How To Guides
- Childbirth & Education
- Legal Formalities
- Pensions & Benefits
- Property & Accommodation
Did you know...?
- Airports and Airlines Spain
- Paramount Theme Park Murcia Spain
- Corvera International Airport Murcia Spain
- Daily brief -Thursday 1 December 2016
- When Expat Eyes Are Smiling
- Meet Wincham at The Homes, Gardens & Lifestyle Show, Calpe
- QROPS 2014
- Spain Increases IHT in Valencia & Murcia
- Removals to Spain v Exports from Spain
- The Charm of Seville
- Gibraltar Relations
- Retiro Park : Madrid
- Wincham announce opening of Marbella office
- Community Insurance in Spain
- Calendar Girls
- Considerations when Insuring your Boat in Spain
- QROPS – HMRC Introduces changes that create havoc in the market place
- QROPS – All Change From April 2012
German Foreign Minister "Optimistic about Spain"
German Foreign Minister Guido Westerwelle said he did not want to speculate on whether Spain would need a euro zone bailout but that he was optimistic about the Spanish government's reform course, Bild am Sonntag newspaper reported.
Westerwelle made the comment while answering questions from German tourists on the Spanish island of Majorca in a meeting arranged by the newspaper and published on Sunday. He was asked by a student how long Spain would be able to survive without assistance from the euro zone bailout fund.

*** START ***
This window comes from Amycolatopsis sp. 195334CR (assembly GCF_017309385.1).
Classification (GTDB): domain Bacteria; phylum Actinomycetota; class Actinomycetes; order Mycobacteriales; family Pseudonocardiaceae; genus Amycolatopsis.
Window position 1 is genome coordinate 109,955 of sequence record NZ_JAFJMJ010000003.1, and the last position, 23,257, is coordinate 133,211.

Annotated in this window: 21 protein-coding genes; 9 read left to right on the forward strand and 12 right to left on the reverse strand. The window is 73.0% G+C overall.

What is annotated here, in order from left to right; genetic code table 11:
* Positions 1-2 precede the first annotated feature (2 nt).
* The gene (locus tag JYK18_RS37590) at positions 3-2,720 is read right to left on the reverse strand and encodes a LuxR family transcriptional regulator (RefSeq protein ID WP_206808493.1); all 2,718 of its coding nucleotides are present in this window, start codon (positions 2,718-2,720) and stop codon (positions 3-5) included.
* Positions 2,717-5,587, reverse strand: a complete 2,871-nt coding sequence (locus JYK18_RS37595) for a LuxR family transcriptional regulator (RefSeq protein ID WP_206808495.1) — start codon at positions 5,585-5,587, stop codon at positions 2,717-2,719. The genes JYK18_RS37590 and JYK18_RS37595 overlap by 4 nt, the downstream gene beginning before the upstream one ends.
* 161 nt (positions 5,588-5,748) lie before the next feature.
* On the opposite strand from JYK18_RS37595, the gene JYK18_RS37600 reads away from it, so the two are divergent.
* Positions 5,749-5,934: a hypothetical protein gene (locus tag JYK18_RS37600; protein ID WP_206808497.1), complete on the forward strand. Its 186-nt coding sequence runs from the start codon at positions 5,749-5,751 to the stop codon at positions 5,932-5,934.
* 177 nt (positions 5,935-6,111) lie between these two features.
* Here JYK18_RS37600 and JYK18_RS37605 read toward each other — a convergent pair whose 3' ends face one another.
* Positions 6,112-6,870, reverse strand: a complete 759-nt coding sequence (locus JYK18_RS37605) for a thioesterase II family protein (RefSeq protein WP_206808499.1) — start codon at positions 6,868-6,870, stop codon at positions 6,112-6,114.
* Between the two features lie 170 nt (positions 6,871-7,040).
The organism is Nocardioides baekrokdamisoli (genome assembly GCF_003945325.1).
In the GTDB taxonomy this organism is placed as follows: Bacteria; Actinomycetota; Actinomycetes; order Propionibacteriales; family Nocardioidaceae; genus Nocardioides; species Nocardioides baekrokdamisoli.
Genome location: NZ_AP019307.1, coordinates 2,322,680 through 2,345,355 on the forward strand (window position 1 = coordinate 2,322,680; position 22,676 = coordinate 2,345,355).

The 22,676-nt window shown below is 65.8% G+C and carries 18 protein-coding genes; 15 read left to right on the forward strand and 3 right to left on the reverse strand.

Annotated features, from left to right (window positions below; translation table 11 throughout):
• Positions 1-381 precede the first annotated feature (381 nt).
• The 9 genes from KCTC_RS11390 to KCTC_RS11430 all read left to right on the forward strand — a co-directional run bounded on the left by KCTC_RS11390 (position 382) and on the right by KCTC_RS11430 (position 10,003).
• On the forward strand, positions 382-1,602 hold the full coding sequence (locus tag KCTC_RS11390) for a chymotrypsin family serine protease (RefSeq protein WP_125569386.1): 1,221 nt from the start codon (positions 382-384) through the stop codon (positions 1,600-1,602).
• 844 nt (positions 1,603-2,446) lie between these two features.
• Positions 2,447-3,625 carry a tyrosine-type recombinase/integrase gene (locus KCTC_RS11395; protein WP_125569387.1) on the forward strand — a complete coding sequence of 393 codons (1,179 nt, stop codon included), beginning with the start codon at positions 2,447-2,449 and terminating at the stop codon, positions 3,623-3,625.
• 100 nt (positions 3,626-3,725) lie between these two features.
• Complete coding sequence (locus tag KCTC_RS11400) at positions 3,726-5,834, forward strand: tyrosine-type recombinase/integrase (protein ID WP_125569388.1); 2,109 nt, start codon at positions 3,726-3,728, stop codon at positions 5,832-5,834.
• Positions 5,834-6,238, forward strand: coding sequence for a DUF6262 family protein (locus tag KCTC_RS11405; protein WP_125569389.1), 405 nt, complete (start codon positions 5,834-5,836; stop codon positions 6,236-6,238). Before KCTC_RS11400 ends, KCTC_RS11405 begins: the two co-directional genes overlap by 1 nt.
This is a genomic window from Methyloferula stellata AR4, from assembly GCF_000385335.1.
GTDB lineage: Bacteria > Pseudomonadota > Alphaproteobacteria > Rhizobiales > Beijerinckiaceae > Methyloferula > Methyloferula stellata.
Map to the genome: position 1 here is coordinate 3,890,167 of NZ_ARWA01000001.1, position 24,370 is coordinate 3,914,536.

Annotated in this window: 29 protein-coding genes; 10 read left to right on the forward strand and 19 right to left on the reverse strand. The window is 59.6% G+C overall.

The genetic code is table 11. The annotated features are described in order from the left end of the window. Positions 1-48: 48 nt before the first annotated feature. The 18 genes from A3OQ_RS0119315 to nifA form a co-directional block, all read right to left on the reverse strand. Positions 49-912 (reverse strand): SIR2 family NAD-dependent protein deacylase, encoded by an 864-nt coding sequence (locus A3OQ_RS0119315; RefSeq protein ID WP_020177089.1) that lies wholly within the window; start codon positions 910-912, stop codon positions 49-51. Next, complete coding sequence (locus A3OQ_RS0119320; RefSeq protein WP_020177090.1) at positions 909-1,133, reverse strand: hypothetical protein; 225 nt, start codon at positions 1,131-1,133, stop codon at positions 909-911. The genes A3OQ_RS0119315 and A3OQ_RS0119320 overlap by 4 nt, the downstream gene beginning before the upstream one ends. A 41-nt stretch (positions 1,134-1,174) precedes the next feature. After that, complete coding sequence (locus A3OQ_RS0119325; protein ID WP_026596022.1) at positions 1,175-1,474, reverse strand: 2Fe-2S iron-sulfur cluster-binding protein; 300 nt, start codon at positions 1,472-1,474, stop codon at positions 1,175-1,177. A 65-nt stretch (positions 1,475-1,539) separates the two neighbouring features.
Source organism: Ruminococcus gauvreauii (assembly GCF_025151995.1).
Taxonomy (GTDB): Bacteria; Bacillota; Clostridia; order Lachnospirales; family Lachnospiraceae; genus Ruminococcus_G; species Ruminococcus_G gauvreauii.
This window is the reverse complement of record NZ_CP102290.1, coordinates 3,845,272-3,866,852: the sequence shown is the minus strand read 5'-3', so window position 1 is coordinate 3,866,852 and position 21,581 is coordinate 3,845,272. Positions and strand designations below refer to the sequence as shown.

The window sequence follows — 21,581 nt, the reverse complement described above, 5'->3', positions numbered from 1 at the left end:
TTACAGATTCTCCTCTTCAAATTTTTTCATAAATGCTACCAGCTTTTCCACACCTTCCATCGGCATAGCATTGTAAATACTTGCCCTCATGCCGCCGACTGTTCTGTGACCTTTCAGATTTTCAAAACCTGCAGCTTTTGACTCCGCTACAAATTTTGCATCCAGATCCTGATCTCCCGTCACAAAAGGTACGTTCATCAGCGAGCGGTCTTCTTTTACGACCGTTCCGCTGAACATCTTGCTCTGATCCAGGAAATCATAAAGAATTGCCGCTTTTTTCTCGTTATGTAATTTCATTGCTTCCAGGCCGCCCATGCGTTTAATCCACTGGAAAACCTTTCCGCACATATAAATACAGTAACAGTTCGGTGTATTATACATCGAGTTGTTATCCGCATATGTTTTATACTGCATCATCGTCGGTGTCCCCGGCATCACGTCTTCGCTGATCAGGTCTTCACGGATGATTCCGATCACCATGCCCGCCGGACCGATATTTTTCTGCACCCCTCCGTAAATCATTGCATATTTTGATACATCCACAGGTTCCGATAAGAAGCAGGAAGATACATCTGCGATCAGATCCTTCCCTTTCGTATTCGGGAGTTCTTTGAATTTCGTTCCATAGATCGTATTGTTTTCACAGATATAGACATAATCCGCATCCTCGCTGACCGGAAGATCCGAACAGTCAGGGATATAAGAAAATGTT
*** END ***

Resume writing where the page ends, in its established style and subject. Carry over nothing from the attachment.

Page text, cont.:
"The Spanish government with its PM Mariano Rajoy is showing a great determination for reforms. That's why I'm optimistic for Spain," Westerwelle said.
When the 25-year-old student from Bavaria pressed Westerwelle for an answer to his question, the foreign minister said:
"I'm not going to speculate. If I were to give you the answer now that Bild am Sonntag is perhaps hoping for, that would lead to a big headline and we'd have a big problem. By the way, I did answer your question: I consider Spain to be a very strong nation with a highly productive economy."
Germany has expressed confidence that Spain will not need a EU bailout. Just two weeks ago Finance Minister Wolfgang Schaeuble dismissed media reports Spain was about to ask the euro zone bailout fund to purchase its bonds.
Spain's borrowing costs are painfully high, with the yield on its benchmark 10-year bond at close to 7% , and Rajoy is expected to make a formal request for coordinated action from the euro zone rescue funds and the ECB.
Latest News & Stories
- US developer planning mega-resort outside Madrid
- Spain to hike taxes on tobacco, alcohol and soft drinks to raise €8 billion
- Spain PM says must maintain policy of fiscal consolidation
- Bullish Spanish opposition calls on government to repeal “gag law”
- Spain's consumer prices rise 0.7 pct in Oct
- Lidl opens pop-up restaurant in Madrid
- Spanish economy to maintain growth rate in fourth quarter - economy minister
- 80% of Spaniards aged under 30 are still living with their parents
- Why does Spain collect less income tax than its EU neighbors ?
- How and where to complain about my Bank in Spain
- Bank guarantees - when things go wrong
- Opening a Bank Account in Spain
- Bank Charges in Spain